If not well.... I believe the risk is that the vegetrables are not clean and that they may have been contaminated with cat foeces (sp?)... - not sure if there is other reason....in the UK most women are NOT toxoplasmosis immune and they do not get told to wash vegetables and I have no reason to believe they are more hygiene conscious an would automatically wash their veg.... or am I wrong about the Brits ????

A foetus who's mum has toxoplasmosis in pregnacy can be severely damaged.

bunnyrabbit Tue 29-Jul-03 12:44:32

Just picking up on this thread... I didn't even know you could be tested for Toxoplasmosis and that you could have an immunity to it. All the literature I've read has said it's important to wash all veg and fruit and not to eat ready made salads, or cheese or meat of the deli counter.

Don't quite know what I'm supposed to eat for my lunch then as I'm still working!!

Oh, I'm in the UK...


pupuce Tue 29-Jul-03 13:14:07

Yes you can be tested for it and to my knowledge all ppregnant women in Belgium are. Once you had it (I did) you can't have it again.

sprout Tue 29-Jul-03 13:23:54

Yes, bunnyrabbit and Pupuce - in Belgium they test for it routinely, as soon as you know you're pg or sometimes even before. If you're not immune (like me), they then test every month throughout the pg. Toxo is apparently quite common here so the large majority have already had it. I guess with all the stray cats hanging around our vegetable patch, I'd better keep being careful (and yes, of course I wash the veg first before eating it! ).

pupuce Tue 29-Jul-03 14:20:26

I don't think Belgian are having toxo becasue of stray cats but because we eat fillet americain (raw meat) or very rare meat...

bunnyrabbit Tue 29-Jul-03 14:31:57

I eat my meat very rare too (blue rare... you know.. still mooing!!). Wonder if I have had it.. shall ask my mw tomorrow why they don't test here and report back.

pupuce Tue 29-Jul-03 14:40:51

They did test me here - I asked when I had my blood test to have it done - they agreed but the GP questioned my request to the MW!
Anyway I am immune...

marsup Tue 29-Jul-03 16:26:37

I have a French book on pregnancy as well as an English one (dh is French) and the French book says to avoid shellfish except for fresh oysers, which are recommended! Perhaps this is because French women are all immune to toxoplasmosis? I wonder if I lived in France for long enough to be able to eat brie now...

aloha Tue 29-Jul-03 17:22:29

Ah but Brie is Listeria, not toxoplasmosis. Sorry!

marsup Wed 30-Jul-03 16:22:53

Great... can one be immune to listeria?

Januarymummy Tue 07-Aug-07 13:41:27

I've wondered over here to see if someone can help me as I've been eating feta for weeks and now apparently am told I shouldn't be.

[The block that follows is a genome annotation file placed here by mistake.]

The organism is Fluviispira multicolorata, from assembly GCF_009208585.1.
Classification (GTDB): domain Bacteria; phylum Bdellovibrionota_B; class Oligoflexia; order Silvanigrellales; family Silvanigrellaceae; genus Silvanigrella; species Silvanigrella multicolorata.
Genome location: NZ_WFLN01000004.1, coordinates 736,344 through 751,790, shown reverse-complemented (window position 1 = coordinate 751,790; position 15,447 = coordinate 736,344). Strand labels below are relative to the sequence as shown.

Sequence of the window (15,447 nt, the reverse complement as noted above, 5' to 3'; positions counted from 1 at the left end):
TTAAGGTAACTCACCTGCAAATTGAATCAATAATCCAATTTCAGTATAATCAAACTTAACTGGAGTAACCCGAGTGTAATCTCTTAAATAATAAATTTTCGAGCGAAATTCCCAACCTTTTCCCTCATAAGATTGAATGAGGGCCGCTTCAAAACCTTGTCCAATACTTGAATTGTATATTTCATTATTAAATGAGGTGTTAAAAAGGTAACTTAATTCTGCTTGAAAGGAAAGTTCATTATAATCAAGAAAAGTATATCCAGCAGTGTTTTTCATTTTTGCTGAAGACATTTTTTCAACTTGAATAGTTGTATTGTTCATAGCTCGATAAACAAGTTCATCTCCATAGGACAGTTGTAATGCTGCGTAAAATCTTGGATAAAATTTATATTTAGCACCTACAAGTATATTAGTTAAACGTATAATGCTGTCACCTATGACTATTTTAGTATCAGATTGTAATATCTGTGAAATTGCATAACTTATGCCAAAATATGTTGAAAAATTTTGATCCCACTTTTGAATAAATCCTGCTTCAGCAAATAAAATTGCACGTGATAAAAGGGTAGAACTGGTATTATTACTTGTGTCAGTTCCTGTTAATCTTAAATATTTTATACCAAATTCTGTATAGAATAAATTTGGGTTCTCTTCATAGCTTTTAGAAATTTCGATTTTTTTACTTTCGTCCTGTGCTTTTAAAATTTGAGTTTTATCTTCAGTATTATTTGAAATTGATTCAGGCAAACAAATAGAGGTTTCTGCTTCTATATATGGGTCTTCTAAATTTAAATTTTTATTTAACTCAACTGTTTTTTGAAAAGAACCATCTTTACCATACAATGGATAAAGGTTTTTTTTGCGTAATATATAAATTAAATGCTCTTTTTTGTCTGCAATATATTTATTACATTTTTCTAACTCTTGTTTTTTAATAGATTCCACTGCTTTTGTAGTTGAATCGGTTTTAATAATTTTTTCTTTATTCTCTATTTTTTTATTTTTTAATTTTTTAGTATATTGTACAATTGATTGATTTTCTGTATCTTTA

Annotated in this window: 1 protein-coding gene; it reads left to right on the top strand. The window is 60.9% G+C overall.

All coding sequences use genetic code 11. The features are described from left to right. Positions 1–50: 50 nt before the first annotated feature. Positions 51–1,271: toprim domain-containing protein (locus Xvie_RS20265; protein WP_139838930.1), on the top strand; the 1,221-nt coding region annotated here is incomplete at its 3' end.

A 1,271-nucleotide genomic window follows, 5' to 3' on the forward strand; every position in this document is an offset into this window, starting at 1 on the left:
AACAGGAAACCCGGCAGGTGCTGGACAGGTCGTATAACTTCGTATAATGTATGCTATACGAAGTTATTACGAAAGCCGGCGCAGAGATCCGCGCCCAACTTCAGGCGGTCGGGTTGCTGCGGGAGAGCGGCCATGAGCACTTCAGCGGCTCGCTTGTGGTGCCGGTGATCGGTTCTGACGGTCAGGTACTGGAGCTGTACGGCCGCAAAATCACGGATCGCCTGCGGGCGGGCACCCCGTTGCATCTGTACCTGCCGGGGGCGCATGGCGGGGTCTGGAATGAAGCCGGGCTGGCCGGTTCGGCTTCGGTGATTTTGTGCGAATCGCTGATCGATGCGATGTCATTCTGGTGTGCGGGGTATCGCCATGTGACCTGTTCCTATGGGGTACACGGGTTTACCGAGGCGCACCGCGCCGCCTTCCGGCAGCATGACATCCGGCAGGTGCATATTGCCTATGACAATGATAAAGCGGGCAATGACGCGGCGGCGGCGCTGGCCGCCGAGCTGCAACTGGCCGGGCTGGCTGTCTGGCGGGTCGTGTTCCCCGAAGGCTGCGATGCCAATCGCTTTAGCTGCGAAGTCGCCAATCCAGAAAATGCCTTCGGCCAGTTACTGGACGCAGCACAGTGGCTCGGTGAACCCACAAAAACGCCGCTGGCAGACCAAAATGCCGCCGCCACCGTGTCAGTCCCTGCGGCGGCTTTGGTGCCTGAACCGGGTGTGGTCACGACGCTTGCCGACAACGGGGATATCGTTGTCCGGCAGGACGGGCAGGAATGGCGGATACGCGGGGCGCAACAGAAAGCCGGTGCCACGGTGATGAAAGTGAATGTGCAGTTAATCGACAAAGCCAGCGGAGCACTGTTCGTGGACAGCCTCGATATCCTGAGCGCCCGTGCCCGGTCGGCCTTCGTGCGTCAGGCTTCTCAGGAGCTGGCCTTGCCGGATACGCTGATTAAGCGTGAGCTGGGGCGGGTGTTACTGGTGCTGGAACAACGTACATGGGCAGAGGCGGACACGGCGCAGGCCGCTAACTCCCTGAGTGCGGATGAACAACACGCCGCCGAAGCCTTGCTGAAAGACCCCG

I live in the UK.
I have brought a packet of
It doesn't mention pasturised. It is made from Greek cows milk and has a shelf life of two months. Am I being stupid? Do I assume this is pasturised???

Also How would i find out what kind of Feta Nandos use asd I have this awful craving for their mediterranean salad.

Charlie 14 + 0

dal21 Tue 07-Aug-07 13:50:52

who told you you couldnt? i have only ever seen feta on the safe cheeses list.

morningglory Tue 07-Aug-07 14:02:16

In France, you can eat a wider variety of food when pregnant than here, but, as in Belgium< they recommend you avoid salads.

I find it strange that they would recommend oysters because it is so easy to get food poisening from oysters! Most people (non-pregnant ones I know) have had bad run ins with oysters...even from reputable places!

Isn't toxo immunity part of the routine bloods here? I'm not certain because I went private with my first, and my ob checked at the first set of bloods, and a second set at about 20 weeks for toxo immunity.

Meglet Tue 07-Aug-07 14:35:26

I would love it if the supermarkets could put a 'safe for pregnant women' logo on their cheeses (like their nut allergy warnings). I spent ages trying to figure out what I could and couldn't eat in the dairy aisle.

cupcake78 Tue 07-Aug-07 14:56:16

I asked my midwife because I was craving it as well. She said best to be avoided even if pasterised as it is classed as a soft cheese.

Hope she is right because I love it and have been avoiding it all the way through.

Hersetta Tue 07-Aug-07 15:20:48

Feta is fine if purchased in the UK (from supermarkets etc) as by law it has to be made from pasturised milk and is therefore perfectly safe - just like cheddar. 'Proper feta' that you would get in greece is made from unpasturised milk and should therefore be avoided.

Caz10 Tue 07-Aug-07 16:06:22

Can't believe I haven't eaten parmesan for 21 wks unneccessarily!!!! I love it too! Had been avoiding because packet said made from unpasturised milk...but does it being a hard cheese make it different?